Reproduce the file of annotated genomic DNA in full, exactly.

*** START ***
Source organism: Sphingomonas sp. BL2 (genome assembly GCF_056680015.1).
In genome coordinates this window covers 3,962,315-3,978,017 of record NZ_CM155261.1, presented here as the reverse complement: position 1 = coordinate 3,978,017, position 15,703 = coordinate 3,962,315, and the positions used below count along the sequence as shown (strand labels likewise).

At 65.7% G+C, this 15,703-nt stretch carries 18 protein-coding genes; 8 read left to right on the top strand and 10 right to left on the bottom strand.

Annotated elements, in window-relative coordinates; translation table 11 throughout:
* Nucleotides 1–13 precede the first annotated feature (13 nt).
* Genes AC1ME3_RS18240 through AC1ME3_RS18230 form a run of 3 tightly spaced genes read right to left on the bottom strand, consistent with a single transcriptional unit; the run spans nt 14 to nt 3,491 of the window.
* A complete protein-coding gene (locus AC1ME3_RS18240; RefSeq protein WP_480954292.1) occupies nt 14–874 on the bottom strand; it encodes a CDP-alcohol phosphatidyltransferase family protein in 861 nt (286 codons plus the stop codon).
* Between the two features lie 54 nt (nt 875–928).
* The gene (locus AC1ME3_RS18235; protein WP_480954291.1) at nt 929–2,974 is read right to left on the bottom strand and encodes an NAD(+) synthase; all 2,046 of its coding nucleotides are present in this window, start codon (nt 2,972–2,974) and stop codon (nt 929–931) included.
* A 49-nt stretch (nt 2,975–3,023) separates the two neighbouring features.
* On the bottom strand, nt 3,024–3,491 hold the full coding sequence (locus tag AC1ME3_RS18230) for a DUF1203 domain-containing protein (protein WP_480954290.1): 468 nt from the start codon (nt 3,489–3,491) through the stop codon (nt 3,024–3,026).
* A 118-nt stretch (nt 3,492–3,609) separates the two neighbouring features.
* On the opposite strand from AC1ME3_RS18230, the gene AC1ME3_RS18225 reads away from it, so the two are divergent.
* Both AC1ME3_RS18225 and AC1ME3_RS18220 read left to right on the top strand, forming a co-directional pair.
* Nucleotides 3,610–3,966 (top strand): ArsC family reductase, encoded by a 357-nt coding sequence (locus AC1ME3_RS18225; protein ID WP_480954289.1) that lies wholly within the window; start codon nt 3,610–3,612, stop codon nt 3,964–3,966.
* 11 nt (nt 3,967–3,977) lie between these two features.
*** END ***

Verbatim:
Source organism: Sphingomonas sp. BL2 (genome assembly GCF_056680015.1).
In genome coordinates this window covers 3,962,315-3,978,017 of record NZ_CM155261.1, presented here as the reverse complement: position 1 = coordinate 3,978,017, position 15,703 = coordinate 3,962,315, and the positions used below count along the sequence as shown (strand labels likewise).

At 65.7% G+C, this 15,703-nt stretch carries 18 protein-coding genes; 8 read left to right on the top strand and 10 right to left on the bottom strand.

Annotated elements, in window-relative coordinates; translation table 11 throughout:
* Nucleotides 1–13 precede the first annotated feature (13 nt).
* Genes AC1ME3_RS18240 through AC1ME3_RS18230 form a run of 3 tightly spaced genes read right to left on the bottom strand, consistent with a single transcriptional unit; the run spans nt 14 to nt 3,491 of the window.
* A complete protein-coding gene (locus AC1ME3_RS18240; RefSeq protein WP_480954292.1) occupies nt 14–874 on the bottom strand; it encodes a CDP-alcohol phosphatidyltransferase family protein in 861 nt (286 codons plus the stop codon).
* Between the two features lie 54 nt (nt 875–928).
* The gene (locus AC1ME3_RS18235; protein WP_480954291.1) at nt 929–2,974 is read right to left on the bottom strand and encodes an NAD(+) synthase; all 2,046 of its coding nucleotides are present in this window, start codon (nt 2,972–2,974) and stop codon (nt 929–931) included.
* A 49-nt stretch (nt 2,975–3,023) separates the two neighbouring features.
* On the bottom strand, nt 3,024–3,491 hold the full coding sequence (locus tag AC1ME3_RS18230) for a DUF1203 domain-containing protein (protein WP_480954290.1): 468 nt from the start codon (nt 3,489–3,491) through the stop codon (nt 3,024–3,026).
* A 118-nt stretch (nt 3,492–3,609) separates the two neighbouring features.
* On the opposite strand from AC1ME3_RS18230, the gene AC1ME3_RS18225 reads away from it, so the two are divergent.
* Both AC1ME3_RS18225 and AC1ME3_RS18220 read left to right on the top strand, forming a co-directional pair.
* Nucleotides 3,610–3,966 (top strand): ArsC family reductase, encoded by a 357-nt coding sequence (locus AC1ME3_RS18225; protein ID WP_480954289.1) that lies wholly within the window; start codon nt 3,610–3,612, stop codon nt 3,964–3,966.
* 11 nt (nt 3,967–3,977) lie between these two features.